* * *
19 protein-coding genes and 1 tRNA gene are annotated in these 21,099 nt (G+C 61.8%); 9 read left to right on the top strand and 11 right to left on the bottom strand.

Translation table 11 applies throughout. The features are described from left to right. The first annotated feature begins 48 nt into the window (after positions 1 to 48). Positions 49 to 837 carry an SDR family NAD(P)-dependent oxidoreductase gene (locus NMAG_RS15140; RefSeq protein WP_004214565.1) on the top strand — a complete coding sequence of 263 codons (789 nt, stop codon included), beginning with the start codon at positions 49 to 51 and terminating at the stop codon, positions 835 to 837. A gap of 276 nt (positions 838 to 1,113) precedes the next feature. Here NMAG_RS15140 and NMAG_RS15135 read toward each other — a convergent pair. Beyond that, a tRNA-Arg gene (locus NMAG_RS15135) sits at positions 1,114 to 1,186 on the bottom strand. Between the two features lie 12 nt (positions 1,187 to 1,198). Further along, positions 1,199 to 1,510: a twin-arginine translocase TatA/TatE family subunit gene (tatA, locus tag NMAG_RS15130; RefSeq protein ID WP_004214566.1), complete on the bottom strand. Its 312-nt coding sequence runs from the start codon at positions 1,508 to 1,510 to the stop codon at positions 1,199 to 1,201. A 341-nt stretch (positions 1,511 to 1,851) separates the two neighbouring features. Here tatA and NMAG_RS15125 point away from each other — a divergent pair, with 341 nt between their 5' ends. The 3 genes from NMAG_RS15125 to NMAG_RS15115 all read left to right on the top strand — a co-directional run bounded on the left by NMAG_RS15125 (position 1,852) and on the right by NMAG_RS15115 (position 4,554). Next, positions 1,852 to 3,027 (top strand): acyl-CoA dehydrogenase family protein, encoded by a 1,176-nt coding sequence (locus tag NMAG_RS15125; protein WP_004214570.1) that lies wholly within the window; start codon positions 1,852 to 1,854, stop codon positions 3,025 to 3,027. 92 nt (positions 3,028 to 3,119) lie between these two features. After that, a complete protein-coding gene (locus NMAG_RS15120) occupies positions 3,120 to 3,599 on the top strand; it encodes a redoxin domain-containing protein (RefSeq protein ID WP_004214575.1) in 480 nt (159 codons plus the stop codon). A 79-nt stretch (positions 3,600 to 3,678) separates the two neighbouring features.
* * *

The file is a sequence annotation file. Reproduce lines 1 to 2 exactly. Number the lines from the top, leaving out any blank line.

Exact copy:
19 protein-coding genes and 1 tRNA gene are annotated in these 21,099 nt (G+C 61.8%); 9 read left to right on the top strand and 11 right to left on the bottom strand.

Translation table 11 applies throughout. The features are described from left to right. The first annotated feature begins 48 nt into the window (after positions 1 to 48). Positions 49 to 837 carry an SDR family NAD(P)-dependent oxidoreductase gene (locus NMAG_RS15140; RefSeq protein WP_004214565.1) on the top strand — a complete coding sequence of 263 codons (789 nt, stop codon included), beginning with the start codon at positions 49 to 51 and terminating at the stop codon, positions 835 to 837. A gap of 276 nt (positions 838 to 1,113) precedes the next feature. Here NMAG_RS15140 and NMAG_RS15135 read toward each other — a convergent pair. Beyond that, a tRNA-Arg gene (locus NMAG_RS15135) sits at positions 1,114 to 1,186 on the bottom strand. Between the two features lie 12 nt (positions 1,187 to 1,198). Further along, positions 1,199 to 1,510: a twin-arginine translocase TatA/TatE family subunit gene (tatA, locus tag NMAG_RS15130; RefSeq protein ID WP_004214566.1), complete on the bottom strand. Its 312-nt coding sequence runs from the start codon at positions 1,508 to 1,510 to the stop codon at positions 1,199 to 1,201. A 341-nt stretch (positions 1,511 to 1,851) separates the two neighbouring features. Here tatA and NMAG_RS15125 point away from each other — a divergent pair, with 341 nt between their 5' ends. The 3 genes from NMAG_RS15125 to NMAG_RS15115 all read left to right on the top strand — a co-directional run bounded on the left by NMAG_RS15125 (position 1,852) and on the right by NMAG_RS15115 (position 4,554). Next, positions 1,852 to 3,027 (top strand): acyl-CoA dehydrogenase family protein, encoded by a 1,176-nt coding sequence (locus tag NMAG_RS15125; protein WP_004214570.1) that lies wholly within the window; start codon positions 1,852 to 1,854, stop codon positions 3,025 to 3,027. 92 nt (positions 3,028 to 3,119) lie between these two features. After that, a complete protein-coding gene (locus NMAG_RS15120) occupies positions 3,120 to 3,599 on the top strand; it encodes a redoxin domain-containing protein (RefSeq protein ID WP_004214575.1) in 480 nt (159 codons plus the stop codon). A 79-nt stretch (positions 3,600 to 3,678) separates the two neighbouring features.